Problem solvers also sells these convenient cogs in various sizes that can bolt to a disc brake interface :bigthumb:



I did remove the locbuster due to the excessive height handlebars it creates, and found out that the original stem tube is designed to fit a 1.5 or 1.25 inch fork whereas the fork itself is 1.125 inches. I'm assuming on models sold without the locbuster, there's some sort of included shim. To get rid of the locbuster, i used a lower tube i purchased from Rans' parts site, plus a headtube extender to get a really solid grip on the fork. It works for now.

The locbuster and included lower tube are actually heavy as shit.. with the locbuster being over 1lbs itself. Whereas the rans lower tube weighs maybe.. 250g at most.


The bike is set up the way i like it for casual riding, with my favorite hutchinson spherus on the rear for flat protection. The smaller wheel up front has a tube with slime in it to prevent flats. I have less thick pedals installed so that i can slide the front seat forward a bit more to get a more ideal weight balance :mrgreen:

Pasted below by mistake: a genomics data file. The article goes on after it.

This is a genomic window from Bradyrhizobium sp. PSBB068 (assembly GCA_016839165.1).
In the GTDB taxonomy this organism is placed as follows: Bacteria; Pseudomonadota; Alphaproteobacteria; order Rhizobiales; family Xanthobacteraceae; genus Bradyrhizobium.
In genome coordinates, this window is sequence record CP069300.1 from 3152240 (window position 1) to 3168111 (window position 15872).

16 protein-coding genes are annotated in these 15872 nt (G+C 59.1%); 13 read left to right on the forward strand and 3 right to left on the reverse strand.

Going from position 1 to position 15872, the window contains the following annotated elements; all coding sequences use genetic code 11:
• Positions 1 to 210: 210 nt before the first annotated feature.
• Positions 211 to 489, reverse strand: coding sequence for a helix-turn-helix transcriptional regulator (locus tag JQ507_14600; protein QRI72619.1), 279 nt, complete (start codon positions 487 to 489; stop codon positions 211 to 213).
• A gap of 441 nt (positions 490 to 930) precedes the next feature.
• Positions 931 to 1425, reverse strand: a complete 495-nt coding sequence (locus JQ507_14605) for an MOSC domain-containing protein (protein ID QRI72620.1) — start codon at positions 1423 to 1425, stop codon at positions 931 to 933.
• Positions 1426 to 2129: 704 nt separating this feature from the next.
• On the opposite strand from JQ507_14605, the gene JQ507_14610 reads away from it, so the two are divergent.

Speaking of the seat, it's about an inch higher than the Cannondale, and looks a bit wrong to be elevated that much. The butt pad could go back further too. I feel like this aspect of the bike isn't fully refined and may end up replacing the entire seat or modifying it.

I plan to give the bike another test ride tomorrow to sort out fitment adjustments. Then i need to start thinking about battery mounting and what kind of motor setup i want.
Ah, so close. I chose 120mm length cranks for comfort mostly, no need for maximal power output anyways as long as you have an electric motor to assist. Good news is that those square taper bottom brackets are available up to 140mm width on ebay.
Well my legs are extremely finnicky. I was born with a handful of bone deformities and the largest one was corrected recently by cutting my tibia in half and bolting it on to the appropriate anatomical position. It was out an entire 18 degrees.
There's still 3 deformities to fix but those will take an expert and i have not found one..